The day I first met Nen was the same day I started my nursing practicum, a program mandated by then Philippine President Marcos, where new graduate nurses would serve the rural areas for six months while waiting for the results of the Nursing Board exam. She and I, along with three other nurses filled the small health unit in my hometown with the glare of our white uniforms. We could hardly contain our eagerness to practice what we have learned in nursing school. We were immediately oriented to our new duties by the rural health unit medical practitioner who has assumed the role of mentor. At the end of the first week , our duties were no longer limited to sterilizing needles and syringes. Our health care team started making trips to remote barrios involving walking on rice paddies, to provide children’s vaccinations. Every visit ended in a feast on staples like boiled camote, grilled corn, and tropical fruits. The barrio captain in each community we visited would serve as the proud host. We felt important. Little did I know then that Nen, besides being my new colleague and friend, would be playing a more significant role in my future.
She introduced me to Andy when I attended the annual fiesta in her hometown. My adult life began.
Since then, each day I went to work, Nen would greet me at the door and hand me a red notebook. Inside were poems written by Andy for me. For each poem I read I responded by writing another. This literary exchange went on until there was not a page left to write on. Somehow this romantic activity made the six months pass more quickly than we imagined. Six months felt like six days. Suddenly they were gone. Our next big question was what to do next with our young careers. Nen and I decided to go to the big city only to realize later that the life we found in Manila was not enough. We looked for employment abroad and ended up in Florida. As roommates in the hospital’s nurses dormitory, we became family and endured the first impact of homesickness together. On warm evenings we would stroll along the bay behind our building, watching the horizon display Miami’s skyline which reminded us of Manila Bay. We missed our families terribly.
In less than a year, Nen felt an urge to move out of Florida and join a friend in the West coast. Shortly after we separated I decided to return home to marry Andy. My family was shocked but was accepting of my decision. I was twenty-two then. Life was simple.
Just as I thought I would be content in my provincial life, some truths slapped me in the face so hard that I decided to go back to Florida. As soon as paperwork was complete and visa documentation was ready, I moved my whole family overseas. It took only a few months and everyone seemed to have naturally embraced their new lives. We learned how to be Americans. All this time I have not heard from Nen. One day as I was revising my old phone book, I came across her old work number. Hesitantly I dialed it and was greeted by a pleasant sounding voice who asked me to hold for five minutes only to be told that she was not available. Weeks later I tried again but was unsuccessful. I was disappointed yet deep inside I knew she must have had a good reason for her self-imposed distance. I accepted and respected her choice.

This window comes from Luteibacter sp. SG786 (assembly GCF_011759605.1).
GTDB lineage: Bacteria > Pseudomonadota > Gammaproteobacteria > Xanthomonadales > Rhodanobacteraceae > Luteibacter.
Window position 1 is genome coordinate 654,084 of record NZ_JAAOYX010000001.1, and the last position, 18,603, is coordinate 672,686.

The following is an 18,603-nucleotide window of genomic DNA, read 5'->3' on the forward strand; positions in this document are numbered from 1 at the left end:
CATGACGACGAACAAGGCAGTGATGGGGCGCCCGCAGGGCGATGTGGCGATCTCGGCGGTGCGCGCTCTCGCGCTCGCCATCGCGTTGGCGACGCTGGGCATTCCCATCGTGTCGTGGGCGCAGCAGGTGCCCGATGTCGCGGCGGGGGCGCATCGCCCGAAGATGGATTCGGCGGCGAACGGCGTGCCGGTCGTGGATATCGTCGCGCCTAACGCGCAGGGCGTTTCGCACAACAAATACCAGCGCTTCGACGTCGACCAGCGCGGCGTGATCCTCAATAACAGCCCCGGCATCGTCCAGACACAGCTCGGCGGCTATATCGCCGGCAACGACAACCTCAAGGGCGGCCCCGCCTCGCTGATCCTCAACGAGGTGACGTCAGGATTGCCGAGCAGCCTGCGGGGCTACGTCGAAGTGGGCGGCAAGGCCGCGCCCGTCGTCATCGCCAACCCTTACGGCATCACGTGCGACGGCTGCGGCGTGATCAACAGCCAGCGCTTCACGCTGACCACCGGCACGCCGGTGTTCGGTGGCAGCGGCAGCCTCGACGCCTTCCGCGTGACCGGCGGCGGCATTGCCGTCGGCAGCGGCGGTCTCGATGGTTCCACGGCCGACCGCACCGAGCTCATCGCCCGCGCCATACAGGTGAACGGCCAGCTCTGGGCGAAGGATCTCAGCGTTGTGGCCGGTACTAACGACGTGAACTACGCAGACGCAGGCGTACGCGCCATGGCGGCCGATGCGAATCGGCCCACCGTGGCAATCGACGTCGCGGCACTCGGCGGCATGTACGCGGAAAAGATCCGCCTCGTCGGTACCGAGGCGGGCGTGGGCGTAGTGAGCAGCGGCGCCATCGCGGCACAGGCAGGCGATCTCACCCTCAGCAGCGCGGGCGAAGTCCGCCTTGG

Twenty years later, it took only one message and one response through the most unlikely (or most likely this time) “venue.” I found her! Little Vanessa is getting married… in Lisbon… and all I could say was, “Yes, I’m coming!”
My thoughts brought me back to where I am now.
Suddenly I hear myself practicing Schubert’s Ave Maria as requested by the bride. Rummaging through my gowns in the closet. Packing my small luggage. Clicking reservations online for Pestana Palace. Everything feels surreal.
Seeing the city of Lisbon for the first time and anticipating my reunion with my long lost cousin and niece are stirring up such excitement!
Inside the grand St Geronimo Cathedral, Vanessa looks regal in her white gown as she walks down the aisle. The lacey veil trailing behind her, gently touching the tiled floor creates a poetic motion. In my mind I still call her “little Vanessa” even with her five-foot-eight-inch statuesque figure. Rui, waiting by the altar, has the most eager look and dreamy eyes in anticipation to have a glimpse of his queen. The organ music is intoxicating to the point of taking me back to the 17th century as the wedding ceremony begins. He listens to her vows, then he speaks, “I have realized that my one important purpose in life is to make Vanessa happy… because that’s what makes me happy.” As I listen to his quivering voice I feel his genuine love for her, so touching that I am unable to hold back my tears. My scarf is getting damp. I am totally filling up with this inspiring energy that only true love can bring.
Another full circle.
My last day at the palatial hotel has come so quickly. When I knocked at Nen’s door to say goodbye, she was not there. Later I have read a message from her saying she went looking for me to do the same. Fate has intervened. On that same day in Lisbon we both have learned that saying goodbye is no longer an option.